While the literary sources provide us with the big picture, sub-literary sources provide an insight into ordinary life. Some are private correspondence while many record administrative details such as legal disputes, inventories of supplies and business dealings. They show us what the day-to-day working of the legions was like, and as more are found, so our understanding grows richer and broader.
The third, form of written source comes from the inscriptions carved on monuments and tombstones. Like the literary and sub-literary sources, these engravings show us the Roman army from a different angle.
The two most common sorts of inscriptions are tombstones and monuments. Small monuments were often erected to record the achievements of units, such as the completion of construction projects. Others came in the form of altars and other religious monuments.
Both tombstones and monuments, though religious in flavour, provide us with insight into far more than what the legionaries believed. The names of soldiers are recorded upon them, along with ranks, units and achievements. On an individual level, these offer a record of commanding officers. On a broader level, they show us where certain units were at certain times, and other details of army organisation. Much of what we know about the rank structure of the armies of Rome comes from these inscriptions, with their records of how men rose through the ranks.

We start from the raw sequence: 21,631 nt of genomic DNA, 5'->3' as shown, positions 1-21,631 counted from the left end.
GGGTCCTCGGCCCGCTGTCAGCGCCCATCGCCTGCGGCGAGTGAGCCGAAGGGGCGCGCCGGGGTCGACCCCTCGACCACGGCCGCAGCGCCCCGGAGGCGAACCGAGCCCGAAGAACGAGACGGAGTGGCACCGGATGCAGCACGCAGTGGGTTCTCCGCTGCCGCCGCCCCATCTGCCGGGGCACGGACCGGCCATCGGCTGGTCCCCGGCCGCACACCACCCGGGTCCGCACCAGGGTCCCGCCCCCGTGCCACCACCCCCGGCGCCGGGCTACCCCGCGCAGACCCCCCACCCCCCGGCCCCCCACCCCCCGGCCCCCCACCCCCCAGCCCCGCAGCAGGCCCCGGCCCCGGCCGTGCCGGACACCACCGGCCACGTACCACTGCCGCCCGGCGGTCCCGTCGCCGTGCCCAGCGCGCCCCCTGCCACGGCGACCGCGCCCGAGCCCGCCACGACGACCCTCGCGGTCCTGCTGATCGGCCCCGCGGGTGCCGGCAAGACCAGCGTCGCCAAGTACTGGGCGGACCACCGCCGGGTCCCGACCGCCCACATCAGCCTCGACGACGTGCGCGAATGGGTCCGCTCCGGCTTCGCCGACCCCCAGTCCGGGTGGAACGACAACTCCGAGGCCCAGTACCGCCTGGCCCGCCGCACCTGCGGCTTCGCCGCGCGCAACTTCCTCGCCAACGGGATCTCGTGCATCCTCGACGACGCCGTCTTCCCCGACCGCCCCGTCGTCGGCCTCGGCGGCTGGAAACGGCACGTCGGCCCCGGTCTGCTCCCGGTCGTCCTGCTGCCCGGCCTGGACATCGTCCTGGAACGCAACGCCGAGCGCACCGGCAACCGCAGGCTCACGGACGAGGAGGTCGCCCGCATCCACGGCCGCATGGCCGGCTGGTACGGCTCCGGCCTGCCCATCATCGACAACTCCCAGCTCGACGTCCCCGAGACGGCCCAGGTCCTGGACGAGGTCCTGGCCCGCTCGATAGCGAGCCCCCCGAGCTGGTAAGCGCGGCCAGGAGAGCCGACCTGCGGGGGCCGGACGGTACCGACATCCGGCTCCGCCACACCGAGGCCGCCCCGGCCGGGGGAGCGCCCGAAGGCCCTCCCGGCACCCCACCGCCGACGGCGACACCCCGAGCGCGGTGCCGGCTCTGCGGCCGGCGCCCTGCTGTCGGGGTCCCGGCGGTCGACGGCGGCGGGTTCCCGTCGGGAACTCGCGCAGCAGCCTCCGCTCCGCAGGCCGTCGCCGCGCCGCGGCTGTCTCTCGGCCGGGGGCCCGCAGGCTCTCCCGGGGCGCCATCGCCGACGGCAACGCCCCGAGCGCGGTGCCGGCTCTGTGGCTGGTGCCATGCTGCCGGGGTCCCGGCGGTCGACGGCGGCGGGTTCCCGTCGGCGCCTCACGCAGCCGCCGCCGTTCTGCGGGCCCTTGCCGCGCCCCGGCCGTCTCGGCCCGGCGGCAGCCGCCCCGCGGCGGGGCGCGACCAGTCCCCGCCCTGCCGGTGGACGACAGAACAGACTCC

The names of the men recorded in carvings and the gods they made offerings to can be used to draw conclusions about the ethnic makeup and geographical origin of specific units and the army as a whole. These conclusions are always a little speculative, but give an idea of the diverse nature of the legions.
One of the reasons why Europeans have remained so fascinated by their Roman past is the magnificent remains the Romans built across the continent and beyond. Their artistic endeavours, and in, particular their carvings, have stood the test of time, allowing us to learn more about the appearance and actions of the legions.
While archaeological remains provide the most detailed and reliable insights into legionary equipment, carvings show us details usually lost to archaeology. Cloth and leather quickly rot away, but stone imitations can last for millennia. Tombstones again play a part, as does public art and architecture.
The most impressive record of the Roman army is Trajan’s Column, built in Rome to celebrate the Emperor Trajan’s victory of 106 AD over the Dacians. While it shows an idealised army, it shows a great deal of details and information on auxiliary troops and different forms of uniform, as well as events in the Dacian campaign. The Tropaeum Traiani at Adamklissi, now in Romania, shows the same campaign more realistic point of view and demonstrate the legionnaire’s equipment and everyday duties.
Adrian Goldsworthy (2003), The Complete Roman Army.